The poorest, as usual, have it the worst, though no one is spared. Hospitals and schools, posh neighborhoods and slums, they all go without water--at times for weeks on end--making this man-made drought arguably the most equalizing disaster the socialist government has ever managed to engineer.

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iehi-feed-64182 Mon, 03 Sep 2018 15:48:44 GMT For Venezuelans fleeing economic catastrophe, Brazil has proven a tough place to land http://implode-explode.com/viewnews/2018-09-03_ForVenezuelansfleeingeconomiccatastropheBrazilhasprovenatoughpla.html iehi-feed-64179 Fri, 31 Aug 2018 17:17:45 GMT Stocks snap 4-day winning streak after report Trump backs tariffs on $200 billion in Chinese goods http://implode-explode.com/viewnews/2018-09-01_Stockssnap4daywinningstreakafterreportTrumpbackstariffson200bill.html Bloomberg News reported that Trump told aides he supports moving forward with proposed tariffs on an additional $200 billion in Chinese goods. The report also said, however, that Trump has not made up his mind on the matter. The White House declined to comment on the report.

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Investors also watched as the U.S. and Canada tried to strike a deal on trade.

"We had some momentum when the U.S and Mexico struck a deal earlier in the week," said Ryan Nauman, market strategist at Informa Financial Intelligence. "But as the deadline approaches, people are getting a bit worried."''

David Stockman's comments on Trump's NAFTA "revamp", from this article, are pretty hilarious:

David Stockman, Ronald Reagan's budget director, described that agreement as an older version of NAFTA with Trump missteps sprinkled in. "There was never a problem with NAFTA anyway, and what he has done is basically remove the name and complicated the machinery [and] given a big wage increase to Mexican workers," Stockman told Bloomberg Television on Friday.
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iehi-feed-64168 Fri, 10 Aug 2018 21:09:57 GMT Turkish crisis littered with lessons for Trump, US economy http://implode-explode.com/viewnews/2018-08-10_TurkishcrisislitteredwithlessonsforTrumpUSeconomy.html Had global liquidity conditions not been as ample as they had been over the past several years, Turkey would not have been able to run the outsized external imbalances that it has managed to run, nor would its corporate sector have been able to incur as large a U.S. dollar denominated debt as its corporate sector has built up.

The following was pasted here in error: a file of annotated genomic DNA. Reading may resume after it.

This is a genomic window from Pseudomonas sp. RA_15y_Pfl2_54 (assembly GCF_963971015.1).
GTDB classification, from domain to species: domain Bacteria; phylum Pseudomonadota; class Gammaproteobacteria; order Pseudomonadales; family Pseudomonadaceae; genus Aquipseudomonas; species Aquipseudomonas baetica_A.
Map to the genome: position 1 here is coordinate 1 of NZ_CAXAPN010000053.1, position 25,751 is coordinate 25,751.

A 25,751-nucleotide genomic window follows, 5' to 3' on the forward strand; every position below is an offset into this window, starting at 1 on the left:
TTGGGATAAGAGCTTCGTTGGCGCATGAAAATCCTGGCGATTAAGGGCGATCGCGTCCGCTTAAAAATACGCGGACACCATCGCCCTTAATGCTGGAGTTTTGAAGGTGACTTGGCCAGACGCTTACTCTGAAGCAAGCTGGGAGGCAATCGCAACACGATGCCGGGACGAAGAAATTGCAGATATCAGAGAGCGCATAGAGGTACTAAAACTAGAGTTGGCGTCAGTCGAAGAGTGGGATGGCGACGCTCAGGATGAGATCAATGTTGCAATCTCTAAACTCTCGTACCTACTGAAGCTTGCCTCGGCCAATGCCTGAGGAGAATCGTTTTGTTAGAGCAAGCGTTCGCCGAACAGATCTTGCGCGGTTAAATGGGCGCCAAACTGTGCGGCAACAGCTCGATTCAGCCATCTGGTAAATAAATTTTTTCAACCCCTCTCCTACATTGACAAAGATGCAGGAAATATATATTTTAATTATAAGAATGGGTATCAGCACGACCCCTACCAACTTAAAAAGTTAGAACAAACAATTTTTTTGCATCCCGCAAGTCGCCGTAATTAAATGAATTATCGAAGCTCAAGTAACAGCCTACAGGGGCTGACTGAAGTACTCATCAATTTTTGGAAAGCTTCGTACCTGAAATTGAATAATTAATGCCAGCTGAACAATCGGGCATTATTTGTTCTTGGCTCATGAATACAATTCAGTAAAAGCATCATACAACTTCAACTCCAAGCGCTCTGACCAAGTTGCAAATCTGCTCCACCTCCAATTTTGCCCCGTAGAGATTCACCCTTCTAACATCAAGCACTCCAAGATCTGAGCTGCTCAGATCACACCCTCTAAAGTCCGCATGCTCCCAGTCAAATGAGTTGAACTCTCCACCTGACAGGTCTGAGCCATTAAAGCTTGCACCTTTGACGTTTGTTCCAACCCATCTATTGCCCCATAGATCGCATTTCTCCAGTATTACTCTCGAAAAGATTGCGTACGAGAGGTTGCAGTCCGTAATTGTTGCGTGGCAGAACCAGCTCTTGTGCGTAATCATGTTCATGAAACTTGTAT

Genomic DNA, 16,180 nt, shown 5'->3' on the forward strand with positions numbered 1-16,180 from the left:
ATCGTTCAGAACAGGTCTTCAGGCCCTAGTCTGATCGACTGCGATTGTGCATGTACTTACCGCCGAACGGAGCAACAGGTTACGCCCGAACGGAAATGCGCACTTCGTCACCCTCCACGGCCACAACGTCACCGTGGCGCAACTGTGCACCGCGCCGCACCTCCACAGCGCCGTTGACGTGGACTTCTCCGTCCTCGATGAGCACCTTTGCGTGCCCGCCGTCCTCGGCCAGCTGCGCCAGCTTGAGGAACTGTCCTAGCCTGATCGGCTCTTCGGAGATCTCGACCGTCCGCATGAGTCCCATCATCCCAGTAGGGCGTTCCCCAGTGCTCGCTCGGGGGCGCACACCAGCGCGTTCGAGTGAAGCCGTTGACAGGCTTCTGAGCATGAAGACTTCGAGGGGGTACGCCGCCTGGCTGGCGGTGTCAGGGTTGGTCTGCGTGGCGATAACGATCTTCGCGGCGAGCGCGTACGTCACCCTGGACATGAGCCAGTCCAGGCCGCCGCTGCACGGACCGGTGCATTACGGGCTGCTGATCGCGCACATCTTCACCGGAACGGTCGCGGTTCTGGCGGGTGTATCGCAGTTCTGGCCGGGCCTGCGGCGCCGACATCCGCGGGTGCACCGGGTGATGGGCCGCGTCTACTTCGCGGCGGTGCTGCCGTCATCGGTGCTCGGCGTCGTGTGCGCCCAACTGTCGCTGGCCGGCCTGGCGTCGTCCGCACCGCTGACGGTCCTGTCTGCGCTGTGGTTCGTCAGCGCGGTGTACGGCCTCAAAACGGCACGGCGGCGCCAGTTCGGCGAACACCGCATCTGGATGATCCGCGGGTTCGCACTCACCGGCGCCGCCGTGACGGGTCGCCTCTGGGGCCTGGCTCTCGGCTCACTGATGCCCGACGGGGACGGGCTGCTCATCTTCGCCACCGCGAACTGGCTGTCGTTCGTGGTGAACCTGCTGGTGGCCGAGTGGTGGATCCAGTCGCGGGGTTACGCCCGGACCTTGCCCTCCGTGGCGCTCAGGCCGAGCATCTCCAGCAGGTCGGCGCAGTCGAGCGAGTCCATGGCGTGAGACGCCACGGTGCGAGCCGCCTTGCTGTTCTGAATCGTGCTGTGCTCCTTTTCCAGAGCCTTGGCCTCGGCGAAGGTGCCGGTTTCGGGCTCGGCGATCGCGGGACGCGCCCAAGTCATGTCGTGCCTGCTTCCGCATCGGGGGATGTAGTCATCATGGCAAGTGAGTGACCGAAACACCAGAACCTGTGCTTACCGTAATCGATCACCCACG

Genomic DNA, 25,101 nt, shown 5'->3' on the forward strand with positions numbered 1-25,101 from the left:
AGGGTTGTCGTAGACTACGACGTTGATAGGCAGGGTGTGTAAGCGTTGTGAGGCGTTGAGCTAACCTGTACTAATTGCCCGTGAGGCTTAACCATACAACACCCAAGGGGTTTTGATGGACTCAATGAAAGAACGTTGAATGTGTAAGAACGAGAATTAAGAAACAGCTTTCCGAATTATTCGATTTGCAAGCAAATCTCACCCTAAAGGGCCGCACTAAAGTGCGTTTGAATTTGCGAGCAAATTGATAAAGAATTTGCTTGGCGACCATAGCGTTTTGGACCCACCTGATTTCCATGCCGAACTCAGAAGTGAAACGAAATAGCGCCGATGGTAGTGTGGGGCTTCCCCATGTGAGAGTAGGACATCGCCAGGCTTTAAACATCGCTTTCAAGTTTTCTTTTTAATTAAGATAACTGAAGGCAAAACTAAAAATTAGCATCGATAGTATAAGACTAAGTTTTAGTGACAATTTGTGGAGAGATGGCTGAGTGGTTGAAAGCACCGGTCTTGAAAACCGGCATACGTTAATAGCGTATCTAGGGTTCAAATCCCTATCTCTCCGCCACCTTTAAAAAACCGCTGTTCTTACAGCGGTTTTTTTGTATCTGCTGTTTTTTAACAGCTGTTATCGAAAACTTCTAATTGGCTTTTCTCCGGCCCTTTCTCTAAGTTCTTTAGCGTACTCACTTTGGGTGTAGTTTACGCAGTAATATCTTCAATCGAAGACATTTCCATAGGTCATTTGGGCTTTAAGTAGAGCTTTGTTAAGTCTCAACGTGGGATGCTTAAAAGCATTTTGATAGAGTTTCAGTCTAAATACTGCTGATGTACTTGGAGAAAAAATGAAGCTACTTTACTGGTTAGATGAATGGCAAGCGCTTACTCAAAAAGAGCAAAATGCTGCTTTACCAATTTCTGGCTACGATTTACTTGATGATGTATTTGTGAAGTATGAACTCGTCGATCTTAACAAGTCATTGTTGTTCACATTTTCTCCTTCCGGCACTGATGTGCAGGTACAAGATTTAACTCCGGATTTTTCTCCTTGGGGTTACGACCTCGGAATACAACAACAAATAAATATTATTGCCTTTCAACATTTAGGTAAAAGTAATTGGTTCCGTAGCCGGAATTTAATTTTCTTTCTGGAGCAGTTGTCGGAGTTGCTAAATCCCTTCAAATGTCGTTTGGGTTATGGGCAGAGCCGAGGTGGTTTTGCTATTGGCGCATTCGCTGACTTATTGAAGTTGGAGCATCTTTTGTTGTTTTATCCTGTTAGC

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Closer to home, Turkey's present economic debacle might remind us that there comes a day of reckoning for reckless macroeconomic policies. This would seem particularly pertinent in the current U.S. context where a massive unfunded tax cut together with public spending increases are expected to give rise to budget deficits in excess of 5 percent of GDP for as far as the eye can see.

It would be fanciful to think, as the Trump administration seems to do, that these budget deficits will not lead to a widening in the U.S. external current account deficit or that these deficits can be financed indefinitely without a dollar crisis at some point.''

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iehi-feed-64163 Wed, 08 Aug 2018 17:57:48 GMT TV maker laying off most workers, blaming Trump tariffs http://implode-explode.com/viewnews/2018-08-08_TVmakerlayingoffmostworkersblamingTrumptariffs.html President Donald Trump's tariffs against China are causing a South Carolina television maker to lay off nearly all of its employees because of the sudden increase in the price of components for its products.

Element TV Company will let 126 workers go, most of them on Oct. 5, leaving behind a skeleton crew of eight employees to watch the Fairfield County plant in hopes it can reopen in three to six months, the company said in a letter to state employment officials Monday.